I’m a Historical Hillel Mythicist

I mean, if we are going to start chunking out the window history and methods long standing, I’m going to start with Hillel. I mean, sure, there are some serious connections between Hillel and Jesus in the Synoptics, but that doesn’t matter since neither existed.

What? Prove it you say?

Well, Hillel, just like the other teachers of his time, never wrote anything down. So, since he didn’t expect mental giants to deny his existence and write something down t counter them although his culture at the time really did need such things, then just must not have existed.

I mean, the closest we come are documents at least 100 years or more removed from him.

There is also the fact that he is just so covered up with ‘myth’ that we can never really find the real Hillel. For example, the most scholarly source available today for Hillel Mythicists, Wikipedia, states,

Hillel lived in Jerusalem during the time of King Herod and the Roman EmperorAugustus. In the Midrash compilation Sifre (Deut. 357), the periods of Hillel’s life are made parallel to those in the life of Moses. Both lived 120 years (Deut. 34:7), and at the age of forty Hillel went to the Land of Israel; forty years he spent in study; and the last third of his life he was the spiritual head of the Jewish people. A biographical sketch can be constructed; that Hillel went to Jerusalem in the prime of his life and attained a great age. His activity of forty years likely covered the period of 30 BCE to 10 CE.

See! Hillel’s ‘life’ is patterned after Moses. This proves that Hillel is just a literary vehicle.

And, while Josephus mentions Hillel’s grandson as present in his day (Life, 38), the Jewish Historical also mentions Jesus and we know that Josephus was really just a dumb historian who confused myths with facts and couldn’t produce anything but a cartoon version of history.

So, there you go. I’m a Historical Hillel mythicist.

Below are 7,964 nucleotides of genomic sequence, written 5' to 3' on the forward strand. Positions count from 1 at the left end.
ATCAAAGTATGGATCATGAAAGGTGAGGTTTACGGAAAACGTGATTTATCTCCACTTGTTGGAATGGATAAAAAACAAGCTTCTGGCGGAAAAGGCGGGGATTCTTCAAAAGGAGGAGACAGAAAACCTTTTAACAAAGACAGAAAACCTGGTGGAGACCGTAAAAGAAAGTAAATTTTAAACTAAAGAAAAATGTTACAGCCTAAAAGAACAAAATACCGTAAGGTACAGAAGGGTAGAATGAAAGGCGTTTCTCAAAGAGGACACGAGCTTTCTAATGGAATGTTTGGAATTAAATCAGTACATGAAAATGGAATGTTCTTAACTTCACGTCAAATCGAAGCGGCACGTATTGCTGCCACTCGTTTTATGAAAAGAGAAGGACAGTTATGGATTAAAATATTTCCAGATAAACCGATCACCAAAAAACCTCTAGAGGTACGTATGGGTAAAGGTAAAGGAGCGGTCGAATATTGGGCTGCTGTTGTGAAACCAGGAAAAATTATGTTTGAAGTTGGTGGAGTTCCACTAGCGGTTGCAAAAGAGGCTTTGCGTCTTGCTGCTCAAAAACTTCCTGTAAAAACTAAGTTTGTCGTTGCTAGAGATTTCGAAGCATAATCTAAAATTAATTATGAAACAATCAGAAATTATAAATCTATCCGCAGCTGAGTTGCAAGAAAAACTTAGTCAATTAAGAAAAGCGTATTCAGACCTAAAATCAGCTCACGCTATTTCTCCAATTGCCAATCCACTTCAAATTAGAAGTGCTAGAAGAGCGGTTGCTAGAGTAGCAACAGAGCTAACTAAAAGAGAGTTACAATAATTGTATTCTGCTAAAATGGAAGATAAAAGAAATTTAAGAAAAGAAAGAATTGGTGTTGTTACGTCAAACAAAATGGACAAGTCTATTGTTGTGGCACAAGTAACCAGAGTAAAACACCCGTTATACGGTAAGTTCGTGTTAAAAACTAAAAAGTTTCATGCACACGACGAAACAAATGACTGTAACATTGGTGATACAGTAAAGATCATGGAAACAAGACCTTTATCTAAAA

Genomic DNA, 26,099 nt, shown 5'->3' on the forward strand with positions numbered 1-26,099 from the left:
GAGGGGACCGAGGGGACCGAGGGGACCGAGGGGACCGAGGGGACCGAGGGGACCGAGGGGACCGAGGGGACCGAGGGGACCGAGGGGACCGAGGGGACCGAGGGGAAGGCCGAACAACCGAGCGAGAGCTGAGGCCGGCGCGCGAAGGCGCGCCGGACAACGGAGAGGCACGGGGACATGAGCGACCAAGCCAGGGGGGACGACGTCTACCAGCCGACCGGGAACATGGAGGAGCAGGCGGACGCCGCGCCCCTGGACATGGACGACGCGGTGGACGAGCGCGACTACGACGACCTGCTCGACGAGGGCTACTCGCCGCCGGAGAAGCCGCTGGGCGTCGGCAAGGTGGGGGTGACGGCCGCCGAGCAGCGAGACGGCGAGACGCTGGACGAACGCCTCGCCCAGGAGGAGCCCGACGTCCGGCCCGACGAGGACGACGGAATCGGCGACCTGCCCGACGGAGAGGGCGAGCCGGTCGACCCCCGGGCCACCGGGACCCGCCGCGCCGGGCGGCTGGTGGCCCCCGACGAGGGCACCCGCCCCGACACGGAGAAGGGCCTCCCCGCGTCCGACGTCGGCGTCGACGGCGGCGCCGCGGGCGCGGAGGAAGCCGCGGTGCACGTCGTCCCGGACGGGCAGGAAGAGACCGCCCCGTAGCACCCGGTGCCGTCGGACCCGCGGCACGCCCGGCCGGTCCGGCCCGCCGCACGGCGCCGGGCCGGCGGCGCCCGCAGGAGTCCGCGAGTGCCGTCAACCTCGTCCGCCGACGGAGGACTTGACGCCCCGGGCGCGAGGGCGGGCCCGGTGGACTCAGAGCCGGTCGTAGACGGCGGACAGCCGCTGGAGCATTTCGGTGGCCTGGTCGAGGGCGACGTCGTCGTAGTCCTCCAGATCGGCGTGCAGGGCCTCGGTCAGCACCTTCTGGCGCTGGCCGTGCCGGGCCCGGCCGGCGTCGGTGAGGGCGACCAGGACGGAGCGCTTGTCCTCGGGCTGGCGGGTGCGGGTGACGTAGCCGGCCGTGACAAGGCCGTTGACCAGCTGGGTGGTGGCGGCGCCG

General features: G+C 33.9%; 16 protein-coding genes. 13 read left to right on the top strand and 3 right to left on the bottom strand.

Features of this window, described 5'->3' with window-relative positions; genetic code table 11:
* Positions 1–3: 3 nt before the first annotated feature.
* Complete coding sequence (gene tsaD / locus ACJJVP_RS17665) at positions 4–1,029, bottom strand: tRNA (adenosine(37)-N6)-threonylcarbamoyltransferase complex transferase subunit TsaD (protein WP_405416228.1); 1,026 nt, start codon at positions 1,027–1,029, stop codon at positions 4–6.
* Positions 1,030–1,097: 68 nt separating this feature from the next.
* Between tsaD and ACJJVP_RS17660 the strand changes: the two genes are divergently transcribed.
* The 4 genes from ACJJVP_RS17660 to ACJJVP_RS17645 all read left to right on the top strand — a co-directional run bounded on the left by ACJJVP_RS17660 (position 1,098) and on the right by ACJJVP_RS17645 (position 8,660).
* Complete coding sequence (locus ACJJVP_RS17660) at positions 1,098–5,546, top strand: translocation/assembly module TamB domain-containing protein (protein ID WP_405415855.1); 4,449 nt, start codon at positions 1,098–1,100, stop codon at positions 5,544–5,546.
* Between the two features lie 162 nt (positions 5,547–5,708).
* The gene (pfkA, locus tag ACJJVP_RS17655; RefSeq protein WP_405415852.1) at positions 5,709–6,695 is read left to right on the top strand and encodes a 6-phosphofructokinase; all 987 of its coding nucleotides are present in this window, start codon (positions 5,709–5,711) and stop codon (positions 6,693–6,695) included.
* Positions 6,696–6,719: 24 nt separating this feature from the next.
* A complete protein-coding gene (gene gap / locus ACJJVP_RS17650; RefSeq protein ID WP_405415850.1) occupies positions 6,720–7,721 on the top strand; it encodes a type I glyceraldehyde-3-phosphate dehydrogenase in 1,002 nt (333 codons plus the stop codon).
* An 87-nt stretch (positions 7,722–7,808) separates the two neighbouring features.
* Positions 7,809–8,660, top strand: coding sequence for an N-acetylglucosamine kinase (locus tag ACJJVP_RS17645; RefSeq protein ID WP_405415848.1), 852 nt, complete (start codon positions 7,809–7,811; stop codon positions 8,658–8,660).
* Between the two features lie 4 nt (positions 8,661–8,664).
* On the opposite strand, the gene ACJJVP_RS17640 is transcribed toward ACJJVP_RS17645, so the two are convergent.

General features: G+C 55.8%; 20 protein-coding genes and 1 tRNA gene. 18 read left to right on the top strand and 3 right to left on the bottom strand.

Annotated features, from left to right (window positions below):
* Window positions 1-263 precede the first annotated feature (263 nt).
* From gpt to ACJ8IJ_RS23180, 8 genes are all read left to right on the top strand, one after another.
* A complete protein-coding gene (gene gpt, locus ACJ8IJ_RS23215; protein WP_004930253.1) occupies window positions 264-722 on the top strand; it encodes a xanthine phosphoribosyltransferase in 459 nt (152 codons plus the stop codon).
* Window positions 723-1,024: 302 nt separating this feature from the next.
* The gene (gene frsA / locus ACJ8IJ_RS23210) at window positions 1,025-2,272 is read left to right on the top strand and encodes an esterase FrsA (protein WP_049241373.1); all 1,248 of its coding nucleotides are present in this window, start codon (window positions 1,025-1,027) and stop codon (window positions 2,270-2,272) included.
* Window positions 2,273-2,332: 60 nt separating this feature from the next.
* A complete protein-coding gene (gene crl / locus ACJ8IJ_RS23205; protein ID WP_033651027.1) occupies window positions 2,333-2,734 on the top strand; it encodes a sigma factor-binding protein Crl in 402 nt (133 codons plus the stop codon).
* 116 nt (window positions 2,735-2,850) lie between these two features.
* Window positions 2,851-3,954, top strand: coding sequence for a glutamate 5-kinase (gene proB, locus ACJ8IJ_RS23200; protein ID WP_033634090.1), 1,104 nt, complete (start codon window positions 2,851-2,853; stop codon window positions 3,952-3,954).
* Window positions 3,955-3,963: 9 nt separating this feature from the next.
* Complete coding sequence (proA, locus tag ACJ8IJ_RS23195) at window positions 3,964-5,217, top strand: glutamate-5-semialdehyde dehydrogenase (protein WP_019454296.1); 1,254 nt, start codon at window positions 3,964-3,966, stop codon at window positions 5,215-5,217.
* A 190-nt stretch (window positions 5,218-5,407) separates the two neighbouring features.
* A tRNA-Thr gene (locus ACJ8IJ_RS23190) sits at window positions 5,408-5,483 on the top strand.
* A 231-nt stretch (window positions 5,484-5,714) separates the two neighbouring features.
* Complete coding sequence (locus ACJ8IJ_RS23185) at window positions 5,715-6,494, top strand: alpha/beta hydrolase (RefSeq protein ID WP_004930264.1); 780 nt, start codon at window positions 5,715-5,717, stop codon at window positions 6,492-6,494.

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25 Replies to “I’m a Historical Hillel Mythicist”

  1. If Hillel’s followers insisted that he rose from the dead (by God) to cleanse the sins of the world, and wrote fantastical ‘gospels’ to that effect, then yeah, we would have a good reason to doubt the historicity of Hillel, too. It is the nature of the sources that matter, not the sketchiness of the historical person.

    1. In other words, because you either don’t believe the gospels or don’t understand them, then the historical Jesus is a myth?

      Seems like you are judging the reality of a person by what others say about them. Yeah… Good methodology there.

      1. “In other words, because you either don’t believe the gospels or don’t understand them, then the historical Jesus is a myth?”

        It doesn’t automatically follow from the gospels, fantastical as they are, that Jesus was a myth. Because of the nature of the sources, however, I think it does remain a distinct possibility. Narrative theology has no need for historicity; it is 90 percent revelation and 10 percent perspiration.

        1. Really? Care to cite that?

          Further, Paul precedes the Gospels in announcing the historical Jesus. Given the amount of rhetoric used in at least Mark, a real figure is indeed required. Not even that, the Mark, the first Gospel, is not writing narrative theology.

          1. The purely theological tendenz of Mark is evident from the opening lines. His purpose is not to document an historical figure but to write a sequel to the Septuagint’s prophetic books, relying on their revelations and secrets to locate what the life and death of a prophet would be like if it happened in contemporary times.

            The most important person in Paul’s religious landscape is Paul — the “historic” Jesus is of no use whatsoever to him. It is only Jesus’s death and resurrection that matters to Paul, not his earthly ministry.

          2. Andrew, you seem to be spouting the party line without any real evidence to back up your point. In other words, you have created your own methodology which has no bearing on reality and then judge others by it.